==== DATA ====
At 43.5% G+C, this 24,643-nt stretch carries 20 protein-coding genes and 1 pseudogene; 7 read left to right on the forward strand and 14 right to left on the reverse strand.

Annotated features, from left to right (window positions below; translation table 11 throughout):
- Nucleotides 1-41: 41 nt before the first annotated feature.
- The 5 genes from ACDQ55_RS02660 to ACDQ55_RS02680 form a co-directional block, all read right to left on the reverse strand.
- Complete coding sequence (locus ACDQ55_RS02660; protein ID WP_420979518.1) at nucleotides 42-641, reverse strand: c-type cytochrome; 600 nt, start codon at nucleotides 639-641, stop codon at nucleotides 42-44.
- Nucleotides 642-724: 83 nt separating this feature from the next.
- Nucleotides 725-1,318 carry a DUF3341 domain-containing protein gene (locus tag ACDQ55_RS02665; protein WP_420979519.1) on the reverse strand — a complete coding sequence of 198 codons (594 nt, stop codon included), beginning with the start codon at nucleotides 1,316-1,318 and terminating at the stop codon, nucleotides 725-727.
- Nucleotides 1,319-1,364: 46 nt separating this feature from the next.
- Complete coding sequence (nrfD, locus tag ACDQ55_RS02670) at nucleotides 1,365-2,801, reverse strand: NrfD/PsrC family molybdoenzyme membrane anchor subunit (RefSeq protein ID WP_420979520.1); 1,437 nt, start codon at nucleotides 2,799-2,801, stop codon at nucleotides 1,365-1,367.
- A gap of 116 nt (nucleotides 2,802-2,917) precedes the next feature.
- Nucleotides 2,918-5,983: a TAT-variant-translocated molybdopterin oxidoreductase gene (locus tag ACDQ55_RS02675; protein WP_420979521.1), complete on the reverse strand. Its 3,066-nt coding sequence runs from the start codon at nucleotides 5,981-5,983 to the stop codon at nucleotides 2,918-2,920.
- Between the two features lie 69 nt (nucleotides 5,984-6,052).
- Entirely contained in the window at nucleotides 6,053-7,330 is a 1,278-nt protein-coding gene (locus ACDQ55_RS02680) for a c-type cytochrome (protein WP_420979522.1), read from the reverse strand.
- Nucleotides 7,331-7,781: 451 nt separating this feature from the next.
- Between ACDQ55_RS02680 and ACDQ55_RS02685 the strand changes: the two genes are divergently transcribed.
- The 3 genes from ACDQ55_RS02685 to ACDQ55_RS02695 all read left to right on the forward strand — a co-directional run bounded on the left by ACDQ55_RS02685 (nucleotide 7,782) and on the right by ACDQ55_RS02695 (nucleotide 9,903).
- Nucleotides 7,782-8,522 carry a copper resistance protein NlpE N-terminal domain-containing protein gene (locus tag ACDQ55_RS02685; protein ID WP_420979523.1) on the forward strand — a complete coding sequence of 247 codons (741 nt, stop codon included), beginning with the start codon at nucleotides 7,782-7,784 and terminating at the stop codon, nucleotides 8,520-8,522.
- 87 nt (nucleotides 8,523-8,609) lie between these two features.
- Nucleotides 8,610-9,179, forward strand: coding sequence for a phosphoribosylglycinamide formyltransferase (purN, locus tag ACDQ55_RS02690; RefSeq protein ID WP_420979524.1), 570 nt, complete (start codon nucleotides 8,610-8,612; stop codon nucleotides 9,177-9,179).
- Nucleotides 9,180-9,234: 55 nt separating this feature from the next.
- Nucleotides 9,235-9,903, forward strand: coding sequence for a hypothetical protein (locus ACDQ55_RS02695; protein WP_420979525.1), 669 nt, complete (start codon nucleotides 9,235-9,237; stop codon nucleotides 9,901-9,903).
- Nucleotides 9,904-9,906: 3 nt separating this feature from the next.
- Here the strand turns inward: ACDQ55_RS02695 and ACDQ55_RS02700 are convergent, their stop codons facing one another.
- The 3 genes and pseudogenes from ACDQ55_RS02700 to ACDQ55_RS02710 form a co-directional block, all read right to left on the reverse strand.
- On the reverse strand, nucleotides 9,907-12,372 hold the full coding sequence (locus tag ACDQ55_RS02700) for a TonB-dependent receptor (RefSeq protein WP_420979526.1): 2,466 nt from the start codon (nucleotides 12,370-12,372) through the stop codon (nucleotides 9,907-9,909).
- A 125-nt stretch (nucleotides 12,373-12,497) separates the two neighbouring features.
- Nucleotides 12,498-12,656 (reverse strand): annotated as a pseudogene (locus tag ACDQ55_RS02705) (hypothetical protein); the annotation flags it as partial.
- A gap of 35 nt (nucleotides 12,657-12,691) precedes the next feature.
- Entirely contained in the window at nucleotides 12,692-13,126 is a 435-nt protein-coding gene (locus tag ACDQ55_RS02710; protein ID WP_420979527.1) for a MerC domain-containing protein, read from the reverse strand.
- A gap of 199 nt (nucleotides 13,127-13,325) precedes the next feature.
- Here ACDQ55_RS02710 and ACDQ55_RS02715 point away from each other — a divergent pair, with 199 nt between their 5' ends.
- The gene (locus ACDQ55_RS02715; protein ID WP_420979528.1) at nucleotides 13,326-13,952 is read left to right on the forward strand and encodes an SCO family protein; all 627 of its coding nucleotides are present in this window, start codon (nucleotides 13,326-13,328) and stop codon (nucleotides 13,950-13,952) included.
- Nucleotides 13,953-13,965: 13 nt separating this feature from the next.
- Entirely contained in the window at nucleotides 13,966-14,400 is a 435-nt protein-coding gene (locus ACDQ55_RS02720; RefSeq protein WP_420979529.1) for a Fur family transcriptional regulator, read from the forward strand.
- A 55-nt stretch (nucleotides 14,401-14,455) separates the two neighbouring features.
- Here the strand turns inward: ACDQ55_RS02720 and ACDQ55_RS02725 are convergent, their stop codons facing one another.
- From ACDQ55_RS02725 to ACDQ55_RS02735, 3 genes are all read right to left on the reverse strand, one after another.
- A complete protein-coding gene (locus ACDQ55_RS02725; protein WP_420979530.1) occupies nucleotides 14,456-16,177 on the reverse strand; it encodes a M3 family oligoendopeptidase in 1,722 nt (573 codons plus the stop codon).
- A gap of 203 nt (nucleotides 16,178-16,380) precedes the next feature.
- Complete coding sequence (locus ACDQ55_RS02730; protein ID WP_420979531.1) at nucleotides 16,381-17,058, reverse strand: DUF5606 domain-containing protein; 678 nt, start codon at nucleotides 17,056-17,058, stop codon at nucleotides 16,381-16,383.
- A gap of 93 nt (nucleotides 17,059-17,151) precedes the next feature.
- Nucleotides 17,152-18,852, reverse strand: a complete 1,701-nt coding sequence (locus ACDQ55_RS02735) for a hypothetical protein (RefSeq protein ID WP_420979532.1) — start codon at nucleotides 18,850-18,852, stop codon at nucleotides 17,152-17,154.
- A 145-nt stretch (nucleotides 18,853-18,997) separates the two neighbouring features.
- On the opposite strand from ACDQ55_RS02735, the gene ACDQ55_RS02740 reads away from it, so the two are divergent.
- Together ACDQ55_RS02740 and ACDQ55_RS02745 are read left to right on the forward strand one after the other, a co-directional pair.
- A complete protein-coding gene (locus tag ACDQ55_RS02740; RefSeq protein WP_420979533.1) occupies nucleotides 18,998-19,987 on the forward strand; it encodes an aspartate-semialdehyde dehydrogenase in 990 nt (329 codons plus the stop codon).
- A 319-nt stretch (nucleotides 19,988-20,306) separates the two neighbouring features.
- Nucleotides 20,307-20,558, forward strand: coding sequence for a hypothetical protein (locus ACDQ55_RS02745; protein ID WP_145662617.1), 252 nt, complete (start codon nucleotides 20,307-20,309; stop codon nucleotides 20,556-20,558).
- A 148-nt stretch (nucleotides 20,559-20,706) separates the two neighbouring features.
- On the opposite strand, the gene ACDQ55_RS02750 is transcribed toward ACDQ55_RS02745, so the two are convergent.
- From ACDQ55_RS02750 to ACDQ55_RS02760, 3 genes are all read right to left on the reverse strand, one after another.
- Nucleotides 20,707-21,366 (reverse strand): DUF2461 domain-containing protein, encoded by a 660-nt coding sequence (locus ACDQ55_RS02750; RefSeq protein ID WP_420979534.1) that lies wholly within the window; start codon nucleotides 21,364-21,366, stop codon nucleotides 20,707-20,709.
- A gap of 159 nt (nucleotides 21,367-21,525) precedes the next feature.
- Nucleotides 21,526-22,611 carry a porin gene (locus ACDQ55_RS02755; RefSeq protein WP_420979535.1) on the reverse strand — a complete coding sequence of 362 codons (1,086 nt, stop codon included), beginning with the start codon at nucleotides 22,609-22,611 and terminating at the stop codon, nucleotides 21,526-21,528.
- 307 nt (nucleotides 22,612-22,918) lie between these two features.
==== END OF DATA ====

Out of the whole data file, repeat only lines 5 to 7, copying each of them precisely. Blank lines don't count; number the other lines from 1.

- Complete coding sequence (locus ACDQ55_RS02660; protein ID WP_420979518.1) at nucleotides 42-641, reverse strand: c-type cytochrome; 600 nt, start codon at nucleotides 639-641, stop codon at nucleotides 42-44.
- Nucleotides 642-724: 83 nt separating this feature from the next.
- Nucleotides 725-1,318 carry a DUF3341 domain-containing protein gene (locus tag ACDQ55_RS02665; protein WP_420979519.1) on the reverse strand — a complete coding sequence of 198 codons (594 nt, stop codon included), beginning with the start codon at nucleotides 1,316-1,318 and terminating at the stop codon, nucleotides 725-727.